High Background Radiation Rates - Is This Normal?

  • I
  • Thread starter dlgoff
  • Start date
  • Tags
    Radiation
In summary, the background readings on the Ludlum Model 3 Survey Meter are high, and it is unclear what could be causing the high readings.
  • #1
dlgoff
Science Advisor
Gold Member
4,432
3,221
TL;DR Summary
Background radiation question
I'm seeing 2-3K counts/minute background on my Ludlum Model 3 Survey Meter. Are we having above normal rates lately?

Never mind, I was on the X0.1 scale. But that's still high, isn't it?
 
Physics news on Phys.org
  • #2
What kind of probe do you have? GM or scintillator?
 
  • #3
gleem said:
What kind of probe do you have? GM or scintillator?
It's a NaI(Tl) scintillator, 2.5 cm (1 in) dia. x 0.1 cm (0.04 in) thick*

*From this link: https://ludlums.com/products/all-products/product/model-44-3

That link does show that Typical Background is 300cpm, so maybe what I'm seeing is normal.
 
  • #4
Ok. I have used this probe for contamination surveys. It is used primarily for low-energy gamma/Xrays. Being thin its response for high energy gammas is fairly low. 2-3k counts per minute is definitely high. Is this a new instrument for you? Did it come with a check source?
 
  • Informative
Likes berkeman
  • #5
gleem said:
Did it come with a check source?
I do have a check source. Not sure what I should be seeing, but at about 6 inches away, I'm seeing a little less than 1K counts/minute.
 
  • #6
6 inches away from what?
 
  • #7
gleem said:
6 inches away from what?
Away from the check source.
 
  • #8
Duh, sorry about that question. That sounds reasonable. How does it compared to the reading when you first got the instrument?
 
  • #9
gleem said:
Duh, sorry about that question. That sounds reasonable. How does it compared to the reading when you first got the instrument?
Actually, I've only had it for a short time. I purchased it on Ebay and there are no calibration stickers. I guess it needs to be calibrated correctly, which I don't know how to proceed.

BTW: Thanks for your time with this.
 
  • #10
The problem with this particular probe is that it is meant for low-energy gammas. Most sources of radiation that you might be interested in are fairly high. The problem is the sensitivity and therefore the cpm/ millisievert is dependent on the radiation energy.

Here is an energy response curve from Ludlum
Gamma energy response curve.png


As you can see the cpm varies significantly for the energy of the gamma so radiation exposure rate for a given isotope will not be the same for a given cpm reading.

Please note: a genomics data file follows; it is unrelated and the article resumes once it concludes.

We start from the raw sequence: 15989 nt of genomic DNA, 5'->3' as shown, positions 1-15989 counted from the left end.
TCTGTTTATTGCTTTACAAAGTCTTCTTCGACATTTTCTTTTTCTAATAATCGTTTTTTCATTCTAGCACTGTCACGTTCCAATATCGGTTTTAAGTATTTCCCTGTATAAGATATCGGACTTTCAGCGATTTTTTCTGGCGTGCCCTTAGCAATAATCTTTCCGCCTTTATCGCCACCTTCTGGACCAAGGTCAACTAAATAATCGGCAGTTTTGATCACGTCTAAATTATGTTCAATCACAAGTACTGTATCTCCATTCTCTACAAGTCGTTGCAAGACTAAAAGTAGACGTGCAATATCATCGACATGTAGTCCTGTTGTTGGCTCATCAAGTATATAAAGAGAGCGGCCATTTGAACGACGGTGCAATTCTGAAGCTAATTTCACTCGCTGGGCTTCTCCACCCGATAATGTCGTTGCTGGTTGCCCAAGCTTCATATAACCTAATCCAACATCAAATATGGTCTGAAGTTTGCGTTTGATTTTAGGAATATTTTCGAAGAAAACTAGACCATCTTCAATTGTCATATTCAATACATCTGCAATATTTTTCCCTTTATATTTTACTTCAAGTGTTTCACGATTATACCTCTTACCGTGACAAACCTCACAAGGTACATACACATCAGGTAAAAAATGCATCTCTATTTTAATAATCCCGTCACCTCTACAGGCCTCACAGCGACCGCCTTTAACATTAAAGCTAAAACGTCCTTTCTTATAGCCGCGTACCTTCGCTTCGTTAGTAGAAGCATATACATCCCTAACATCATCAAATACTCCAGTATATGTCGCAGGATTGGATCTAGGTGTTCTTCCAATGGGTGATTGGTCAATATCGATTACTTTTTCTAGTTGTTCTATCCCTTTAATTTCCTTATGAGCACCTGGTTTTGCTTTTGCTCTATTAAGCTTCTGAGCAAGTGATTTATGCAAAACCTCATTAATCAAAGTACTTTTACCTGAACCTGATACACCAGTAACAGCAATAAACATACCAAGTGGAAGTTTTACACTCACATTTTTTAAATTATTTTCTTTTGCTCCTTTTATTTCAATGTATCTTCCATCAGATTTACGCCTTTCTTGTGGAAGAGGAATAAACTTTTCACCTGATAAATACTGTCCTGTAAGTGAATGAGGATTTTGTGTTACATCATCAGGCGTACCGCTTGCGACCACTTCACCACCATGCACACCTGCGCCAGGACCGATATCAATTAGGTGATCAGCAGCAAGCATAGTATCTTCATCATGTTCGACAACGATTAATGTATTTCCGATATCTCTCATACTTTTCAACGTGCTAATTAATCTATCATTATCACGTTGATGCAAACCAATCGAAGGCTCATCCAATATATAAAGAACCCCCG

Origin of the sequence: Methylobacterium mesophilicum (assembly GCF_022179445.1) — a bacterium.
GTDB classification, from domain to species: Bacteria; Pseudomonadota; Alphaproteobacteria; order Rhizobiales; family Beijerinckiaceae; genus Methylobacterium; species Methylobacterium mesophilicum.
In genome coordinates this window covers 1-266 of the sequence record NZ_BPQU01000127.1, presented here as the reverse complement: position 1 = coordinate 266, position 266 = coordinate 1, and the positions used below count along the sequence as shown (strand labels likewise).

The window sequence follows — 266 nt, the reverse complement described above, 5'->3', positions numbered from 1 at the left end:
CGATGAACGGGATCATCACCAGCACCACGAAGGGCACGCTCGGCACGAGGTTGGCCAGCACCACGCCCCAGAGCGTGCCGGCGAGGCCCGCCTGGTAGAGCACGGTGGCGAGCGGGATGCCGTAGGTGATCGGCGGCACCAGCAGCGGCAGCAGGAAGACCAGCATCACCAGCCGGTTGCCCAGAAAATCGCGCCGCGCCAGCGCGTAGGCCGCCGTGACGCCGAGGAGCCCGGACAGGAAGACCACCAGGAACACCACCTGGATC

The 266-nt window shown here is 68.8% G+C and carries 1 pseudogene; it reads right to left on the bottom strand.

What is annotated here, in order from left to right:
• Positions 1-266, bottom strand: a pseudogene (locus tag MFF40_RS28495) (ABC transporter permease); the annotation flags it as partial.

• #11
gleem said:
The problem with this particular probe is that it is meant for low-energy gammas. Most sources of radiation that you might be interested in are fairly high. The problem is the sensitivity and therefore the cpm/ millisievert is dependent on the radiation energy.

Here is an energy response curve from LudlumView attachment 291421

As you can see the cpm varies significantly for the energy of the gamma so radiation exposure rate for a given isotope will not be the same for a given cpm reading.
I understand, but I'm seeing these high readings from just the background.

edit: Still could be a good calibration is needed.
 
  • #12
Then you said you had 1 Kcpm from the check source. Did you get that number by subtracting the background reading from the check source reading? Where was the check source when you initially read the background?
 
  • #13
gleem said:
Then you said you had 1 Kcpm from the check source. Did you get that number by subtracting the background reading from the check source reading? Where was the check source when you initially read the background?
Let me try reading the check source then subtracting the background. I've got someone coming for dinner, so I'll check later and reply here.

The check source was in a lead pig when I looked at the background.

You've been very helpful. Thank You
 
  • #14
Take the meter outside away from any buildings to check the background. If the reading is still high there may be a problem with the meter.
 
  • #15
gleem said:
Take the meter outside away from any buildings to check the background. If the reading is still high there may be a problem with the meter.
Will do. I moved around in my trailer thinking there might be a source somewhere. But outside it is. :)
 
  • #16
@gleem
Okay. Outside, the check source, at about 8 inches away from the detector, was reading 1000 counts/minute and the background varied from 200 to 300 with burst sometimes to 500 counts/minute. So, what does this tell us?

Thanks. Just trying to make sense of this.
 
  • #17
Sounds like the detector is fine. Go back in the house with the detector on and watch the background as you get closer. Does it stay about the same 200-330 cpm?
 
  • #18
gleem said:
Sounds like the detector is fine. Go back in the house with the detector on and watch the background as you get closer. Does it stay about the same 200-330 cpm?
Inside, the background is now showing 200 to 300 counts/minute. So all's good, right?
 
  • #19
Right so why the 2 - 3 Kcpm counts in the OP?
 
  • #20
gleem said:
Right so why the 2 - 3 Kcpm counts in the OP?
I don't know. Looks like the thing fixed itself.
 
  • #21
Check the counter with your check source in the same configuration every time you use it.
 
  • Informative
Likes dlgoff
  • #22
gleem said:
Check the counter with your check source in the same configuration every time you use it.
Okay. Hopefully it stays fixed.

Thanks for all your help
 
  • Like
Likes gleem
  • #23
Maybe what you observed was radiation from a solar flare that is occurring presently.
 
  • #24
gleem said:
Maybe what you observed was radiation from a solar flare that is occurring presently.
That's what I was thinking when I wrote, Are we having above normal rates lately?, in the OP. So there is a solar flare going on? I tried googling about that, but couldn't find a reliable site. Thanks.
 
  • #27
Count rate depends on how the pulse-height discriminator is set. What electronics are you using on the Ludlum detector? I have not seen anyone here talk about pulse-height. The graph that Gleem posted is not counts per minute; it is energy of the pulses, which is proportional to pulse-height.